Hand-held echocardiographic examination of patients with symptoms of acute coronary syndromes in the emergency department: the 30-day outcome associated with normal left ventricular wall motion.
BACKGROUND: Acute chest pain is a common complaint for patients presenting to emergency departments. Electrocardiography (ECG) results and biochemical markers have strong positive predictive value, but an equally available, inexpensive, and non-invasive test with strong negative predictive value is needed. Hand-held echocardiography (HHE) might serve this purpose. The objective of this study was to test the hypothesis that in patients with symptoms suggestive of acute coronary syndrome, non-diagnostic ECG, and normal biochemical markers, HHE-documented normal left ventricular function is not associated with a clinical diagnosis of acute myocardial ischemia or infarction, nor an ischemic event within 30 days of follow-up. METHODS: Assessment of left ventricular systolic function was performed in 150 patients with the HHE device. The incidences of the clinical end points of death, myocardial infarction, and ischemia were determined during the 30-day follow-up period. Data analysis included evaluation of specificity, sensitivity, and positive and negative predictive values. RESULTS: The incidence of acute myocardial infarction was 2.5% (2/78) in the normal HHE group and 20% (6/30) in the abnormal HHE group (P = .002). The incidence of either acute myocardial infarction or ischemia was 7.6% (6/78) in the normal HHE group and 14.6% (6/30) in the abnormal HHE group (P = .11). The negative predictive value of HHE was 91%. CONCLUSIONS: These results suggest a possible role for HHE in providing additional diagnostic and prognostic information in the examination of patients with a low likelihood of myocardial ischemia or infarction and symptoms suggestive of acute coronary syndrome.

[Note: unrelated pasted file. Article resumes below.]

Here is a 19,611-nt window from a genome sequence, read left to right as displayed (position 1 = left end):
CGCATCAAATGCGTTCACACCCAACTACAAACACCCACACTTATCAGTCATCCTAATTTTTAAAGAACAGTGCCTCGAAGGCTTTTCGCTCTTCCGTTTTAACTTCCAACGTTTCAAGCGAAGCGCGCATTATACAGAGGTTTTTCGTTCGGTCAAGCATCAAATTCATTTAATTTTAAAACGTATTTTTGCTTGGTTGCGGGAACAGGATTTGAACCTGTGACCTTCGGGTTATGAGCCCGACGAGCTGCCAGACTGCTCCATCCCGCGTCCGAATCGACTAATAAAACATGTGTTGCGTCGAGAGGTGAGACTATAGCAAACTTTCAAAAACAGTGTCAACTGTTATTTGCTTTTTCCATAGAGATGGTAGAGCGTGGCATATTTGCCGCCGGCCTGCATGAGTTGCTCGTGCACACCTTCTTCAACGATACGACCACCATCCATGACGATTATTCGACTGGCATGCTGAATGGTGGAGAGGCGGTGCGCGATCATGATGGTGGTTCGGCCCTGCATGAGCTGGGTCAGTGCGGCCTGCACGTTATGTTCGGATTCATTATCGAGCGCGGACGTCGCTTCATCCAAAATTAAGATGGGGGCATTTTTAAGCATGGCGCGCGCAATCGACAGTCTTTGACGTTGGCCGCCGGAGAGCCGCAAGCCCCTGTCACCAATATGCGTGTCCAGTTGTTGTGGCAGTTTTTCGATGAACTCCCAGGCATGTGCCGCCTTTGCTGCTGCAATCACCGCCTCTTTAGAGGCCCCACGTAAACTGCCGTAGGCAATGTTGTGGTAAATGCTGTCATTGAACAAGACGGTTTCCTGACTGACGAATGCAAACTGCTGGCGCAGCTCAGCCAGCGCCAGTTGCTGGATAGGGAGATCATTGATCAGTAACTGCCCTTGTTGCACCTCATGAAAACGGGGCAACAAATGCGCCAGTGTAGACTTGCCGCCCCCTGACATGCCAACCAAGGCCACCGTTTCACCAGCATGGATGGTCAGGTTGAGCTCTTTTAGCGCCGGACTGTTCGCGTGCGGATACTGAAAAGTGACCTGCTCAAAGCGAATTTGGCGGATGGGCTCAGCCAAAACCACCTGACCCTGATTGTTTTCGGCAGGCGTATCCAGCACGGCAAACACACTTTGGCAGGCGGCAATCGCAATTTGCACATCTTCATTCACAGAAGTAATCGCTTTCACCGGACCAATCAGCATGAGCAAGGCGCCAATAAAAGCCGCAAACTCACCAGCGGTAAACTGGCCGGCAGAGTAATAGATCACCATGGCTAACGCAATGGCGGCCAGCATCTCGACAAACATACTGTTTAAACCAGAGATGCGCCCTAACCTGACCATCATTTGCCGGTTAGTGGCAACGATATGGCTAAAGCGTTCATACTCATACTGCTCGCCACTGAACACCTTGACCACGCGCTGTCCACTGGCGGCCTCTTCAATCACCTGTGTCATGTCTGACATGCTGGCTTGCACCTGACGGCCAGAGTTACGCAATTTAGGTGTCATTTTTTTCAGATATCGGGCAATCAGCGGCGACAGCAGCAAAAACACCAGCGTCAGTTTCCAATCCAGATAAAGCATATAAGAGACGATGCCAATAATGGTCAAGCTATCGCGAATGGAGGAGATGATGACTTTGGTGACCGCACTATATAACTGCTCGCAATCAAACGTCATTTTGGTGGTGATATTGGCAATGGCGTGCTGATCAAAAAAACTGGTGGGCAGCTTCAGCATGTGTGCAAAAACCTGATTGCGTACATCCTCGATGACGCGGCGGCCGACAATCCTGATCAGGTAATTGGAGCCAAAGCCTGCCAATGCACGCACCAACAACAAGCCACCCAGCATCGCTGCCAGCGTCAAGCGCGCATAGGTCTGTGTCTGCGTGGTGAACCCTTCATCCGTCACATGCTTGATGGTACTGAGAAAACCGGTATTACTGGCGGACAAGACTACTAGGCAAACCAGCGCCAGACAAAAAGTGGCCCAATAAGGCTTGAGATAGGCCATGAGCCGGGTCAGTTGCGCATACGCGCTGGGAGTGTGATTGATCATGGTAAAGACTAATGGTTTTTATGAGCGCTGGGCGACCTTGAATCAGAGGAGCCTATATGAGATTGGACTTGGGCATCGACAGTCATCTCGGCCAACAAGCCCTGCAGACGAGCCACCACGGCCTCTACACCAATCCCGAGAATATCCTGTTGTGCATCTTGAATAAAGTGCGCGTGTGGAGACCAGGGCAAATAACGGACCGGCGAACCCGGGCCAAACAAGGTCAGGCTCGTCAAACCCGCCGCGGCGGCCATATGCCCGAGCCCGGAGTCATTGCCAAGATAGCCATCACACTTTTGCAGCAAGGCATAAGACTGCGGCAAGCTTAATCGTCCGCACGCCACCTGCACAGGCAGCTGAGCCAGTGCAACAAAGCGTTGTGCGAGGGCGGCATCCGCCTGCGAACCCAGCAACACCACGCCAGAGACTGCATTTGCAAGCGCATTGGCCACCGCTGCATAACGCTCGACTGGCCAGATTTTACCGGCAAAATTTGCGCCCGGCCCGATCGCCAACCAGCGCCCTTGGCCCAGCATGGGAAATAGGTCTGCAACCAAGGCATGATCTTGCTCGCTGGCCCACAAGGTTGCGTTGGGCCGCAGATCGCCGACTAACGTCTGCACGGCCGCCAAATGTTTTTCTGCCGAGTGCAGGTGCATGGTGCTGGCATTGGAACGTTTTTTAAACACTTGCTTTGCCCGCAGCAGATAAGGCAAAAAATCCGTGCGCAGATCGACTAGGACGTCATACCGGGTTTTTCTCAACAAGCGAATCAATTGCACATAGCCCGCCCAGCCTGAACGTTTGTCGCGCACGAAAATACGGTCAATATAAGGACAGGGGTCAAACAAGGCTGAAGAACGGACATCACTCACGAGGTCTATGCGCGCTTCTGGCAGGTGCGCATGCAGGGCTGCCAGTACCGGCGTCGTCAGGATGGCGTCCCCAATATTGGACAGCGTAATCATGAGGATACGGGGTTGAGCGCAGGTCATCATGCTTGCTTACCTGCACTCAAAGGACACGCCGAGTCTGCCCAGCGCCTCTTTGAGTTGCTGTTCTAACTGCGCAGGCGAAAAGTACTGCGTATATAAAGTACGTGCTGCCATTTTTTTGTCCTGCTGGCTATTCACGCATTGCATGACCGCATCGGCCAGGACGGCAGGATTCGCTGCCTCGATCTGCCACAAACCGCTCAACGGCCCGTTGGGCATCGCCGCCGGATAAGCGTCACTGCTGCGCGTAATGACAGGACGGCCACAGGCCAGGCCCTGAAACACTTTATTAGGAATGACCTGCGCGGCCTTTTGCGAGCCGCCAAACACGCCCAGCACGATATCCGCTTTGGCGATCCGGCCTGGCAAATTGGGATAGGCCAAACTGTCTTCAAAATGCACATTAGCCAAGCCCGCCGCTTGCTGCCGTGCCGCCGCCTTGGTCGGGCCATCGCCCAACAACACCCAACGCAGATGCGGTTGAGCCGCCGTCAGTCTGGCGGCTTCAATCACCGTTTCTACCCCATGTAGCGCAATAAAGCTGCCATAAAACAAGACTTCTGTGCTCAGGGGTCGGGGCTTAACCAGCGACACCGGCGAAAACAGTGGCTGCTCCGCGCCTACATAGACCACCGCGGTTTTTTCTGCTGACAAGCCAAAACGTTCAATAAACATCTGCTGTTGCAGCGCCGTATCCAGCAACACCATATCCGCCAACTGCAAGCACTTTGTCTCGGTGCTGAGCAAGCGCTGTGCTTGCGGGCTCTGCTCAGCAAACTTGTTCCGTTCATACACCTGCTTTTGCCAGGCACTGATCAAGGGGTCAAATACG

Weston, P; Alexander, JH; Patel, MR; Maynard, C; Crawford, L; Wagner, GS
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